In the above described flow charts of FIG. 25-27, one or more of the methods may be embodied in an automated manufacturing system that performs a series of functional processes. In some implementations, certain steps of the methods are combined, performed simultaneously or in a different order, or perhaps omitted, without deviating from the scope of the disclosure. Thus, while the method blocks are described and illustrated in a particular sequence, use of a specific sequence of functional processes represented by the blocks is not meant to imply any limitations on the disclosure. Changes may be made with regards to the sequence of processes without departing from the scope of the present disclosure. Use of a particular sequence is therefore, not to be taken in a limiting sense, and the scope of the present disclosure is defined only by the appended claims.

One or more of the embodiments of the disclosure described can be implementable, at least in part, using a software-controlled programmable processing device, such as a microprocessor, digital signal processor or other processing device, data processing apparatus or system. Thus, it is appreciated that a computer program for configuring a programmable device, apparatus or system to implement the foregoing described methods is envisaged as an aspect of the present disclosure. The computer program may be embodied as source code or undergo compilation for implementation on a processing device, apparatus, or system. Suitably, the computer program is stored on a carrier device in machine or device readable form, for example in solid-state memory, magnetic memory such as disk or tape, optically or magneto-optically readable memory such as compact disk or digital versatile disk, flash memory, etc. The processing device, apparatus or system utilizes the program or a part thereof to configure the processing device, apparatus, or system for operation.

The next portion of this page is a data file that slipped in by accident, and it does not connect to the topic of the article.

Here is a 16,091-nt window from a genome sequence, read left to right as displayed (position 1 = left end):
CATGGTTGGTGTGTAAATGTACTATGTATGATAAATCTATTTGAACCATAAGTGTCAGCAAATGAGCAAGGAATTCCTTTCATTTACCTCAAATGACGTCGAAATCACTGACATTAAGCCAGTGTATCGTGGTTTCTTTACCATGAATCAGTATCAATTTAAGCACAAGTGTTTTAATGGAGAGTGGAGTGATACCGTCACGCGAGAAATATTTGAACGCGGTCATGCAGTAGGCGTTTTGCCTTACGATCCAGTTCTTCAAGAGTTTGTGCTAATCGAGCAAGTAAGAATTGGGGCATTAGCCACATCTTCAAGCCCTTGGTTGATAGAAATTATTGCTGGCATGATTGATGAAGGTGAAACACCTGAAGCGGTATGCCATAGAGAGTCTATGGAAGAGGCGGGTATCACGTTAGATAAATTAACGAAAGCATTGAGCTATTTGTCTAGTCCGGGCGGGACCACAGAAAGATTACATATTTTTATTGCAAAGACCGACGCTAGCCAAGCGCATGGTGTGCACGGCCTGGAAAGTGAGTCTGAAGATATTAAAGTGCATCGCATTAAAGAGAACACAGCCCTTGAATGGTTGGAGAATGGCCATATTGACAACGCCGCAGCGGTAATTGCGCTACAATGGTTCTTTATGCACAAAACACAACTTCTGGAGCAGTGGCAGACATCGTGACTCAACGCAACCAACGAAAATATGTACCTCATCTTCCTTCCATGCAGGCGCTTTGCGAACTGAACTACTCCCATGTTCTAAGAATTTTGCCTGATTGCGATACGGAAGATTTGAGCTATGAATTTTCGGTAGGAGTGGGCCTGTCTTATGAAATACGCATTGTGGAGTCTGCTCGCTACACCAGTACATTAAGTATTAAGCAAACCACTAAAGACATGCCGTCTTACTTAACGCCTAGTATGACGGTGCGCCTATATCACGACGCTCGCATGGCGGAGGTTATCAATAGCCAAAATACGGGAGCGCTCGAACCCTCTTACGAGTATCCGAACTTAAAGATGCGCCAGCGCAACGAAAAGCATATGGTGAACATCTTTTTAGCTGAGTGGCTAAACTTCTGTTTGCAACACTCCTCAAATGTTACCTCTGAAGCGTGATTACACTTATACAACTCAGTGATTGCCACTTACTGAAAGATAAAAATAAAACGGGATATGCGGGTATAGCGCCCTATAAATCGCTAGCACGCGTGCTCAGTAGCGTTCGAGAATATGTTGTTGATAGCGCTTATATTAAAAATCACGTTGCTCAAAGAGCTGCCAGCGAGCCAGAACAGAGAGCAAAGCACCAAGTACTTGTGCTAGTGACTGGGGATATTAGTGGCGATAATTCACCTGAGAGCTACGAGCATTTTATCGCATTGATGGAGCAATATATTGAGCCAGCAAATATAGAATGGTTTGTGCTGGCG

While the disclosure has been described with reference to exemplary embodiments, it will be understood by those skilled in the art that various changes may be made and equivalents may be substituted for elements thereof without departing from the scope of the disclosure. In addition, many modifications may be made to adapt a particular system, device or component thereof to the teachings of the disclosure without departing from the essential scope thereof. Therefore, it is intended that the disclosure not be limited to the particular embodiments disclosed for carrying out this disclosure, but that the disclosure will include all embodiments falling within the scope of the appended claims. Moreover, the use of the terms first, second, etc. do not denote any order or importance, but rather the terms first, second, etc. are used to distinguish one element from another.

The terminology used herein is for the purpose of describing particular embodiments only and is not intended to be limiting of the disclosure. As used herein, the singular forms “a”, “an” and “the” are intended to include the plural forms as well, unless the context clearly indicates otherwise. It will be further understood that the terms “comprises” and/or “comprising,” when used in this specification, specify the presence of stated features, integers, steps, operations, elements, and/or components, but do not preclude the presence or addition of one or more other features, integers, steps, operations, elements, components, and/or groups thereof.

The description of the present disclosure has been presented for purposes of illustration and description, but is not intended to be exhaustive or limited to the disclosure in the form disclosed. Many modifications and variations will be apparent to those of ordinary skill in the art without departing from the scope of the disclosure. The described embodiments were chosen and described in order to best explain the principles of the disclosure and the practical application, and to enable others of ordinary skill in the art to understand the disclosure for various embodiments with various modifications as are suited to the particular use contemplated.